My training program is pretty intense. In the winter months I do as much mileage as my schedule allows me. This means a few 4-5hour bike rides a week, with 3-5 3 hour rides per week. These rides tend to be very low in intensity and hurt my bottom more than my muscles. Once spring comes around I keep most of the riding to 3 hours but I add in some cross training for a few weeks. This may mean 1hour of jumping rope after a ride, or a 45 minute run. I often don’t ride with others because my intensity level leads me to get very dizzy and I often can’t control my bike very well so I don’t push it as hard in group rides as I do on my own. On days where the weather is bad I may just spend a bit of time on my bike trainer, do endless reps of lunges and throw in some jump rope work. Occasionally when I have time I also like to get to the pool and do a 2hr session of lap swimming. I also have an intense core regimen. I’ve been doing 1000 reps of abdominal work one a daily basis ever since I got into college in 2001. It’s now just a routine for me and I do it for maintenance.

What kind of supplements do you use if any, and why?

I actually supplemented like a machine before I went vegan. I took every legal thing I could. Once I went vegan my maxes in the gym skyrocketed without any supplements so I didn’t bother. However recently (maybe this February) I tried a few cycles of creatine and it helped me out quite a bit. I also like to take VEGA with my smoothies. Creatine seems to give me better recovery time. I recover quite well already but it seems to give me additional power as well. One of the biggest reasons I take it is to slightly even the playing field out a little more. Other athletes take drugs I would never consider taking and the advantage I gain is nothing compared to what they gain from the things they take. This is a major problem I’ve been facing since I was in high school competing as a national level shot putter. There were even teenagers taking drugs.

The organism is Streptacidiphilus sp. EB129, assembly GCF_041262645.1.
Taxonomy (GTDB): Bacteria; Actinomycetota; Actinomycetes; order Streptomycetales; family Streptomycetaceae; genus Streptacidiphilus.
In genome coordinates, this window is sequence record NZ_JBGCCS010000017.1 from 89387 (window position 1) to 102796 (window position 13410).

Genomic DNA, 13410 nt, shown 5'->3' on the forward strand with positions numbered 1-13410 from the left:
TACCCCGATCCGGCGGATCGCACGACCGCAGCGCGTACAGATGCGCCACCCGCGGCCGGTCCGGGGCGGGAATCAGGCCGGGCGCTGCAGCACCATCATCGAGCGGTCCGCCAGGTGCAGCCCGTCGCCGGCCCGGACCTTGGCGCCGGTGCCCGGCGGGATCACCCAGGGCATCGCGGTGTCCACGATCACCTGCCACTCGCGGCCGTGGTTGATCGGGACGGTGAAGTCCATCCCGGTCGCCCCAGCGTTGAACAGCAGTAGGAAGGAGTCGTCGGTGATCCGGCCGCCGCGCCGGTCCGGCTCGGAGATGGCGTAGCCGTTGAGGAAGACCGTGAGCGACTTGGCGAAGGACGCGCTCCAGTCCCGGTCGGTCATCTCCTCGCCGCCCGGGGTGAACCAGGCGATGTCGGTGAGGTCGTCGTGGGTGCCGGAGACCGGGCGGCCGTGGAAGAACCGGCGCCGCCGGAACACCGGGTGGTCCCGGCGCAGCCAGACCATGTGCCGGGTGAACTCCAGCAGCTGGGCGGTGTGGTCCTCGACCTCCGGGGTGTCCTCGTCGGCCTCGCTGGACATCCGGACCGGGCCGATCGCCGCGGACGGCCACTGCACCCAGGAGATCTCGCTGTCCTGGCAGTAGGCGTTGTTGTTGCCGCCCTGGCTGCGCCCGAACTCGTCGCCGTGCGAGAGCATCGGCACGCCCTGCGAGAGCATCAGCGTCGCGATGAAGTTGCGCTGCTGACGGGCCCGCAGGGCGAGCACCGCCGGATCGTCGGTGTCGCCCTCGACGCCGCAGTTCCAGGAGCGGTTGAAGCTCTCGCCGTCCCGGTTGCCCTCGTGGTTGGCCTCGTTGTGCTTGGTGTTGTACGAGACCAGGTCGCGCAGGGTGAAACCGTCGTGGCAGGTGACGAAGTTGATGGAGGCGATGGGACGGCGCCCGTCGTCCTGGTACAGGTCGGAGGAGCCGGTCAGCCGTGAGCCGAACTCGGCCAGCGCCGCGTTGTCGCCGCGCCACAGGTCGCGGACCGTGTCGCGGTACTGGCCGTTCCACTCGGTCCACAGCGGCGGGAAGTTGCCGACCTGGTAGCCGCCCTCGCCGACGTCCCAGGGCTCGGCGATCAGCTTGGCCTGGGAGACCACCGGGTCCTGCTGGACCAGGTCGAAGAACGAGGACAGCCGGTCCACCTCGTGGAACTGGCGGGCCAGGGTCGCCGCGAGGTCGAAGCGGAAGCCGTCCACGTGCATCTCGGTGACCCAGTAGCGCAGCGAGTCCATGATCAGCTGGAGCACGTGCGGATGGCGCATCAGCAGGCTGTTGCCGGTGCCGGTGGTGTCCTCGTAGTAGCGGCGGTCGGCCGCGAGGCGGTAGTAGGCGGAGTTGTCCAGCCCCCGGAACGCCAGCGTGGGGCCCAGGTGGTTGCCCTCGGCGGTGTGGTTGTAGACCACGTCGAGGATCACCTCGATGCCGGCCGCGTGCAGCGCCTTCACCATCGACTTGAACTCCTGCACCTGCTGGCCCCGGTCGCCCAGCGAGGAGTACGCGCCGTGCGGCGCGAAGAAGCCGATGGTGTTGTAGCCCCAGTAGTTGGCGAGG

What are some common misconceptions about veganism?

People think you can’t gain muscle being vegan. That is extremely untrue and I know what its like being big trying to get stronger, to now where I’m trying to lose muscle. As a shot putter in high school I was always big. I was around 300lbs when I went vegan but I stayed that way and replaced a large amount of the fat I had with muscle. My plateaus in the weight room disappeared and I was soon benching 370lbs and squatting 600lbs as a 19 yr old. If I kept with the sport I know I’d be benching near or over 500lbs and very likely squatting 750 or more. Now as a cyclist I’ve been trying to lose muscle. In my first year of cycling I dropped from 285lbs to 200lbs but that was with and extremely restrictive diet. Now I’ve been 200lbs give or take 5lbs and I can’t even lose muscle when I eat 20g of protein a day for 6 months. If I can’t lose muscle as a vegan then surely other can gain muscle.